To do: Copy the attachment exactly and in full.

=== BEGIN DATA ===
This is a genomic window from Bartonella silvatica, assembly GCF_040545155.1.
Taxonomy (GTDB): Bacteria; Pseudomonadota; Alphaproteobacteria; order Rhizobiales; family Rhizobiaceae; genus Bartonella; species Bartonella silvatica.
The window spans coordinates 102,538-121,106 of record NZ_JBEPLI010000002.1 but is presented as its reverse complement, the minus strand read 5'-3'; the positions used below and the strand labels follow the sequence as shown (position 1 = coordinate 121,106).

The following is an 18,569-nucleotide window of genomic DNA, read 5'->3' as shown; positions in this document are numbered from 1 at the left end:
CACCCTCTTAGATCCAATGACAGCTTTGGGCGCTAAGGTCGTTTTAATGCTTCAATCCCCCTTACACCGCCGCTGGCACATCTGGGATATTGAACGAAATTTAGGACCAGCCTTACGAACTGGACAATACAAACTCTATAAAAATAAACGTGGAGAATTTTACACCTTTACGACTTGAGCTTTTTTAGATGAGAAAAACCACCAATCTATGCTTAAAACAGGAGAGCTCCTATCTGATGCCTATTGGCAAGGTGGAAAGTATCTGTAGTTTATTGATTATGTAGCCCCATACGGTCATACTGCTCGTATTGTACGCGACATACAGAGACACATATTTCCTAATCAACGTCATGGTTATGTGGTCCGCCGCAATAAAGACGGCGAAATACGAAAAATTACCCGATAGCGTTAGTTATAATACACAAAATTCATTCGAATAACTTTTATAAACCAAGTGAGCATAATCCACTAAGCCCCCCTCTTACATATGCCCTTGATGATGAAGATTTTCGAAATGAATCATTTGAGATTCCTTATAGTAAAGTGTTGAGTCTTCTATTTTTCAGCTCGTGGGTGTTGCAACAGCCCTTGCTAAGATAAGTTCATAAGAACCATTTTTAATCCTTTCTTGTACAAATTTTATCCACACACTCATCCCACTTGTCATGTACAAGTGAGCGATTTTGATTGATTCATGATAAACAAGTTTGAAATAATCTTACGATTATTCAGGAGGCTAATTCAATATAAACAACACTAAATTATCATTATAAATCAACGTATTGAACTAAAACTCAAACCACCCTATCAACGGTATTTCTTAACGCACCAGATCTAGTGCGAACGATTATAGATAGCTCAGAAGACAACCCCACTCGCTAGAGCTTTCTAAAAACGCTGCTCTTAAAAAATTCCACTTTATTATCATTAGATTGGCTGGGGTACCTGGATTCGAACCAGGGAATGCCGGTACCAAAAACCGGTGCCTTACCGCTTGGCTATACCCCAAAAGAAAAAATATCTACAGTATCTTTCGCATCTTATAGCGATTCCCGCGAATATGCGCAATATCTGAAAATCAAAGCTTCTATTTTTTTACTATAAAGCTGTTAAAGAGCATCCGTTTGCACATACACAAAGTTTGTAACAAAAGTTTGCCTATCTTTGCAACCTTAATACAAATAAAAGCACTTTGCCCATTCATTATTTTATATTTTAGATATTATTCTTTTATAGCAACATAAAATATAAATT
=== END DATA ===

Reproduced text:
This is a genomic window from Bartonella silvatica, assembly GCF_040545155.1.
Taxonomy (GTDB): Bacteria; Pseudomonadota; Alphaproteobacteria; order Rhizobiales; family Rhizobiaceae; genus Bartonella; species Bartonella silvatica.
The window spans coordinates 102,538-121,106 of record NZ_JBEPLI010000002.1 but is presented as its reverse complement, the minus strand read 5'-3'; the positions used below and the strand labels follow the sequence as shown (position 1 = coordinate 121,106).

The following is an 18,569-nucleotide window of genomic DNA, read 5'->3' as shown; positions in this document are numbered from 1 at the left end:
CACCCTCTTAGATCCAATGACAGCTTTGGGCGCTAAGGTCGTTTTAATGCTTCAATCCCCCTTACACCGCCGCTGGCACATCTGGGATATTGAACGAAATTTAGGACCAGCCTTACGAACTGGACAATACAAACTCTATAAAAATAAACGTGGAGAATTTTACACCTTTACGACTTGAGCTTTTTTAGATGAGAAAAACCACCAATCTATGCTTAAAACAGGAGAGCTCCTATCTGATGCCTATTGGCAAGGTGGAAAGTATCTGTAGTTTATTGATTATGTAGCCCCATACGGTCATACTGCTCGTATTGTACGCGACATACAGAGACACATATTTCCTAATCAACGTCATGGTTATGTGGTCCGCCGCAATAAAGACGGCGAAATACGAAAAATTACCCGATAGCGTTAGTTATAATACACAAAATTCATTCGAATAACTTTTATAAACCAAGTGAGCATAATCCACTAAGCCCCCCTCTTACATATGCCCTTGATGATGAAGATTTTCGAAATGAATCATTTGAGATTCCTTATAGTAAAGTGTTGAGTCTTCTATTTTTCAGCTCGTGGGTGTTGCAACAGCCCTTGCTAAGATAAGTTCATAAGAACCATTTTTAATCCTTTCTTGTACAAATTTTATCCACACACTCATCCCACTTGTCATGTACAAGTGAGCGATTTTGATTGATTCATGATAAACAAGTTTGAAATAATCTTACGATTATTCAGGAGGCTAATTCAATATAAACAACACTAAATTATCATTATAAATCAACGTATTGAACTAAAACTCAAACCACCCTATCAACGGTATTTCTTAACGCACCAGATCTAGTGCGAACGATTATAGATAGCTCAGAAGACAACCCCACTCGCTAGAGCTTTCTAAAAACGCTGCTCTTAAAAAATTCCACTTTATTATCATTAGATTGGCTGGGGTACCTGGATTCGAACCAGGGAATGCCGGTACCAAAAACCGGTGCCTTACCGCTTGGCTATACCCCAAAAGAAAAAATATCTACAGTATCTTTCGCATCTTATAGCGATTCCCGCGAATATGCGCAATATCTGAAAATCAAAGCTTCTATTTTTTTACTATAAAGCTGTTAAAGAGCATCCGTTTGCACATACACAAAGTTTGTAACAAAAGTTTGCCTATCTTTGCAACCTTAATACAAATAAAAGCACTTTGCCCATTCATTATTTTATATTTTAGATATTATTCTTTTATAGCAACATAAAATATAAATT